The popularity of Makerspace programs slowly at first with public libraries acquiring 3-D printers and letting patrons use them. Soon it spread to first-adopter school libraries and librarians who also managed to get 3-D printers for their libraries. Now more and more libraries are offering these programs –with or without 3-D printers. The programs are as varied as the librarians and the populations they serve.
In addition to encouraging and developing students’ problem solving skills and imagination, Makerspaces are giving librarians a great platform for advocacy. When a well thought out program is presented to administrators they often are quick to approve it. Librarians are amazed to find they have strong administrative support for their program for the first time.
Why are Makerspaces embraced by administrators? It’s not the library connection. It’s STEM and often STEAM (including arts) or even STREAM (research and/or reading). Reacting to the nation-wide push for STEM-related learning, principals and superintendents welcome a tested idea for infusing it into the school program. And library programs reap the benefit.
For years I have been an advocacy advocate (Isn’t that a great phrase?). I have written and given workshops on why it is important for librarians to know how to develop advocates for their program. Because it requires ongoing work, it is a hard sell, but Makerspaces have transformed the atmosphere.
As with any advocacy program, you need to make stakeholders aware of what you offer. So promote the existence of your Makerspace widely. Put it on your website. See if you can announce it in the public library. Write and send out a press release to your local paper.
You also have a great opportunity to involve others. When they are a part of it, they become ardent supporters. Which teachers (or possibly administrators) have hobbies or interests which lend themselves to Makerspaces? Would they like to lead a program?
With administrative approval, reach out to parents and others in the community to do the same. Chances are you have untapped volunteers who would love to contribute time, skills or tools. The more people involved, the wider reach your library program has. Participants are natural supporters. Bring in the media – local newspapers and cable to do a feature. Have them interview students to talk about why they like the program and what they are learning.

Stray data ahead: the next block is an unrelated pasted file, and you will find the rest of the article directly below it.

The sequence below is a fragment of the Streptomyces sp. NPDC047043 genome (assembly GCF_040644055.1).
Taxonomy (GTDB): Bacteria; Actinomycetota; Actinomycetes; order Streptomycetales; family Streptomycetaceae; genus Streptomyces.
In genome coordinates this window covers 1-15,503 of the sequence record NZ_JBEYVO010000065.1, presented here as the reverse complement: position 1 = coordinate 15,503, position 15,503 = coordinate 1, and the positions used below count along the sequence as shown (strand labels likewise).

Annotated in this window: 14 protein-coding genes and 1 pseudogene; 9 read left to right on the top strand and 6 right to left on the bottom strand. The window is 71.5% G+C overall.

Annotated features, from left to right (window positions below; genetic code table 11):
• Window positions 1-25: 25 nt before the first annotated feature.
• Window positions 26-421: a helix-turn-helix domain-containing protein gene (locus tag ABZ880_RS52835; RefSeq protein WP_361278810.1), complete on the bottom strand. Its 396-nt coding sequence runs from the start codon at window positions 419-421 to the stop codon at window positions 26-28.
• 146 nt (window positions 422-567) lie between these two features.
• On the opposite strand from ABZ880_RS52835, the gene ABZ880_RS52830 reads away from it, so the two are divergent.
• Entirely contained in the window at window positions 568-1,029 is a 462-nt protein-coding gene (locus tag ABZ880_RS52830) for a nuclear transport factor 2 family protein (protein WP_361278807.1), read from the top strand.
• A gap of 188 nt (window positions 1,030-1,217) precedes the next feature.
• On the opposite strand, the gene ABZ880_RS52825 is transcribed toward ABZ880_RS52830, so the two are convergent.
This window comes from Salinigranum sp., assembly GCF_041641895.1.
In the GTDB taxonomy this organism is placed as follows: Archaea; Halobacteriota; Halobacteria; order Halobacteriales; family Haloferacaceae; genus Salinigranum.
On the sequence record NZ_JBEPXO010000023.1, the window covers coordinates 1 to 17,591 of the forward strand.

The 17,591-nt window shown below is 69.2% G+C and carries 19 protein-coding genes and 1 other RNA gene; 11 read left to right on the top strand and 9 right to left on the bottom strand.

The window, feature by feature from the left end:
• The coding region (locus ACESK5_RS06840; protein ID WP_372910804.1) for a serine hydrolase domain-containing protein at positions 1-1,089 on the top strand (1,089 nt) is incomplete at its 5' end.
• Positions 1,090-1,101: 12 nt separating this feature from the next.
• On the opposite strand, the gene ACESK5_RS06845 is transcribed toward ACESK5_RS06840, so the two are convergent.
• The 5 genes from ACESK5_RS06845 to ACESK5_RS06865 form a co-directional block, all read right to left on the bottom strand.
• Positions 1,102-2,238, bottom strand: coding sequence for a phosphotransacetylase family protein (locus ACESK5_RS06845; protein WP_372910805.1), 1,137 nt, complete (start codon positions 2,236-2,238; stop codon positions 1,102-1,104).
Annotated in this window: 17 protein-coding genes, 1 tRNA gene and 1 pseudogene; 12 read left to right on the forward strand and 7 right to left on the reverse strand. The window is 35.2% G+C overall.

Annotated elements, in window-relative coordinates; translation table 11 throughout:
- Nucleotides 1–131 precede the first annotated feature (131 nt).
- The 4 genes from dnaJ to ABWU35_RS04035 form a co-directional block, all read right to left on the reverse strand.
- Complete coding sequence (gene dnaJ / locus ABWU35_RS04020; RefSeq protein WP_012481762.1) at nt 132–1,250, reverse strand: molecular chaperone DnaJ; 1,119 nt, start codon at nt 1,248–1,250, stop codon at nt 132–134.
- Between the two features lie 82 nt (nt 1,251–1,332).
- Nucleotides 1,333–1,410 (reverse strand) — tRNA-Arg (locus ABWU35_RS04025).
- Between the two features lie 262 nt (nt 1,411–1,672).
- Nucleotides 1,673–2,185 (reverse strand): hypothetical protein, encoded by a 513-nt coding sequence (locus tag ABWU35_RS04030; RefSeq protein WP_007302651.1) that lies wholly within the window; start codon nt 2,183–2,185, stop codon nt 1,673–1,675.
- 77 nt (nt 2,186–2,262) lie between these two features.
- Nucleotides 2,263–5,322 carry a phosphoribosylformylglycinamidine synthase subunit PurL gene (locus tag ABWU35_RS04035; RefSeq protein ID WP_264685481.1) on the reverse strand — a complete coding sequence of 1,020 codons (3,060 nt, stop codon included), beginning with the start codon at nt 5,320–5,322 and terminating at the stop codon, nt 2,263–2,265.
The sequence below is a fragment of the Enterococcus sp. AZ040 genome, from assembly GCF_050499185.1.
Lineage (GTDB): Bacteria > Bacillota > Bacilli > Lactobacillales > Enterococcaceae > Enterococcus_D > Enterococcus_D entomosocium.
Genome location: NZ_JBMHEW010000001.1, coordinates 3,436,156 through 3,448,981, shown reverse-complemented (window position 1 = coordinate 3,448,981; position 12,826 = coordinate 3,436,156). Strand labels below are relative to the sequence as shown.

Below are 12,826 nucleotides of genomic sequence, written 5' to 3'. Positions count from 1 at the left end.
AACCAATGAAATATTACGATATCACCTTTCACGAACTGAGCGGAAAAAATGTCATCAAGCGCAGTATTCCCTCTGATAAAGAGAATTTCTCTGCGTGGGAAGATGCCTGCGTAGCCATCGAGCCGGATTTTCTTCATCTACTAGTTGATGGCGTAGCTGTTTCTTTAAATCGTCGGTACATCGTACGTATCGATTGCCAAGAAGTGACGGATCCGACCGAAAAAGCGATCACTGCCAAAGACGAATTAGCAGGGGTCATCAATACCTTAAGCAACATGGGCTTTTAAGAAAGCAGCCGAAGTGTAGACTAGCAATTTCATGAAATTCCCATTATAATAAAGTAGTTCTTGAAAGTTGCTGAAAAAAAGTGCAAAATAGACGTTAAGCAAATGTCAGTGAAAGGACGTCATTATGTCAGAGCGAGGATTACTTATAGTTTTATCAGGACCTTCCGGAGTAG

And don’t forget books. For each Makerspace program have a display of books on the topic. It always helps to have a quick resource for students– other than watching a YouTube video, which may be blocked. You want to show how hands-on work leads to research which the library facilitates.
This can be a great place for you to get creative too. Find fun ways to publicize and share your new program and involve as many students as you can. Consider putting together some mini-Makerspace ideas which can be borrowed by students. Some of the items would be consumable, just as with any Makerspace project while other parts would have to be returned. List the non-consumable inside the box with the materials so it can be checked in. Put a library promo piece in each box. You would need approval for this, but it’s one more way to show parents and others how the library program promotes student learning. (NOTE: This idea comes from when, many years ago, my former co-author Ruth Toor circulated “Science in a Shoebox,” each with a different science project, including directions and list or what was contained in the box.)
Do you have a Makerspace program in your library? Not sure how to get started? There’s lots of information out there to help you – or you can ask for specific advice on the School Librarian’s Workshop Facebook group.
I am off to ALA Midwinter in Boston this coming week so I won’t be blogging next Monday. If you are going, I hope to meet you there.